Jane Campion apologizes for comments made about Venus and Serena Williams
Director Jane Campion has apologized to tennis legends Venus and Serena Williams for her "thoughtless" remarks about the pair during a Sunday evening acceptance speech at the Critics' Choice Awards.
Campion, a white woman from New Zealand, was accepting the award for Best Director for her film The Power of the Dog when she made the comments.
In her speech, Campion — the only woman nominated in the category — praised the Williams sisters as "marvels" in their craft, but implied that the two Black women did not face the same battles in gender equality as women in film.
"Serena and Venus, you are such marvels. However, you don't play against the guys, like I have to," Campion said with a laugh.
Her remarks were met with swift backlash on social media, where commenters pointed out the years of racism and sexism the Williams sisters faced in their careers.
Others noted a degree of obliviousness. Some described the idea that a white woman from a socially privileged background had somehow had a more difficult route to success than the two Black tennis powerhouses as perfectly emblematic of white feminism.
That Jane Campion whiplash is a perfect distillation of white feminism.— Saeed Jones (@theferocity) March 14, 2022
"I made a thoughtless comment equating what I do in the film world with all that Serena Williams and Venus Williams have achieved. I did not intend to devalue these two legendary Black women and world class athletes," Campion said on Monday in a statement, according to media reports. "The fact is the Williams sisters have, actually, squared off against men on the court (and off), and they have both raised the bar and opened doors for what is possible for women in this world. The last thing I would ever want to do is minimize remarkable women."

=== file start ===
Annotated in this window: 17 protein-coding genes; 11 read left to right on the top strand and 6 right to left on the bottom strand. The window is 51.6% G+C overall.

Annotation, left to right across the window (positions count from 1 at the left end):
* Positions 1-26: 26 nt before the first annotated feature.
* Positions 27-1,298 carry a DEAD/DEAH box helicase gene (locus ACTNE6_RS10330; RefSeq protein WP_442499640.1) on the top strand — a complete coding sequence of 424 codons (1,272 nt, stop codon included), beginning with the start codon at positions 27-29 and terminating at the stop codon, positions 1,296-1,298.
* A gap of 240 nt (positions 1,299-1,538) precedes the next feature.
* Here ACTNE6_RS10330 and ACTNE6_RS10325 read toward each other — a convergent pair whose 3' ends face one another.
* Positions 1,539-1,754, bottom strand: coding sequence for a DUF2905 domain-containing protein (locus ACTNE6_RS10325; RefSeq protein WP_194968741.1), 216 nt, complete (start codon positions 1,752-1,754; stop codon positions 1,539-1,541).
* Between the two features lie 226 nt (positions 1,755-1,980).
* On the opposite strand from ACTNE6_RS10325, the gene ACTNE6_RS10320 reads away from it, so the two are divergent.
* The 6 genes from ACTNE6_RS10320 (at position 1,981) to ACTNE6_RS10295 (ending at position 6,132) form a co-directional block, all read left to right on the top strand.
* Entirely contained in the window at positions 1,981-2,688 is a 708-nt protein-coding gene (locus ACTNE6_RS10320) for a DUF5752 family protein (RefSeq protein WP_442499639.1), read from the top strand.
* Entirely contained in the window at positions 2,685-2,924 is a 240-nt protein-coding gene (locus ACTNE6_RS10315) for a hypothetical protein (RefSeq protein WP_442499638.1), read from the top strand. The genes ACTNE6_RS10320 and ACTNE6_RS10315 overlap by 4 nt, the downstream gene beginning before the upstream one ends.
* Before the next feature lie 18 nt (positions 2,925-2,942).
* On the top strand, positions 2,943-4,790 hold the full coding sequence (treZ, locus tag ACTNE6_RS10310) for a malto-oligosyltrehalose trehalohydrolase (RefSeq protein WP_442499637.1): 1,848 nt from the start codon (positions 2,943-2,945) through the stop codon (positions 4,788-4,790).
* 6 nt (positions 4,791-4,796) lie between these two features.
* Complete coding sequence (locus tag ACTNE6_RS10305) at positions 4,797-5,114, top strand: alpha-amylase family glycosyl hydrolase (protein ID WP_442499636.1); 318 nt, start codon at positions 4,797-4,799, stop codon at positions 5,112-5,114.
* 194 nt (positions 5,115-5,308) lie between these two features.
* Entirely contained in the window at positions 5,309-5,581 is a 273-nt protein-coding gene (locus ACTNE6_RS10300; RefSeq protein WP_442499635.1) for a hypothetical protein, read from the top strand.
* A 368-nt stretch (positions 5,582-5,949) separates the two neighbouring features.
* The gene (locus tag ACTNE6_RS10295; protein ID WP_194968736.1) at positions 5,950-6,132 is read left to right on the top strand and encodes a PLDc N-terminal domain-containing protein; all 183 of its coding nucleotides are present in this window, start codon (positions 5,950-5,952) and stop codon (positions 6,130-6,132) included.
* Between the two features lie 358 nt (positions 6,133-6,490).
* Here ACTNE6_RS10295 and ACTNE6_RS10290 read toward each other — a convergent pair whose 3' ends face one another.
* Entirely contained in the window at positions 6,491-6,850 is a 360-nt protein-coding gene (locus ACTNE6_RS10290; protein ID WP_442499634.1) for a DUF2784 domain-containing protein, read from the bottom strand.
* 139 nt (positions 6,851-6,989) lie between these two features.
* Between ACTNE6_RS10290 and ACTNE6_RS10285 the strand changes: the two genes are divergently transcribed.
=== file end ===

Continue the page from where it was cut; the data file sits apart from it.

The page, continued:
Campion's film, The Power of the Dog, has been praised by critics. The film is an examination of queer people in the American West and has sparked conversations about the history of gay cowboys and toxic masculinity.
The film had 10 nominations at Sunday night's award show, winning four, including Campion's Best Director trophy.
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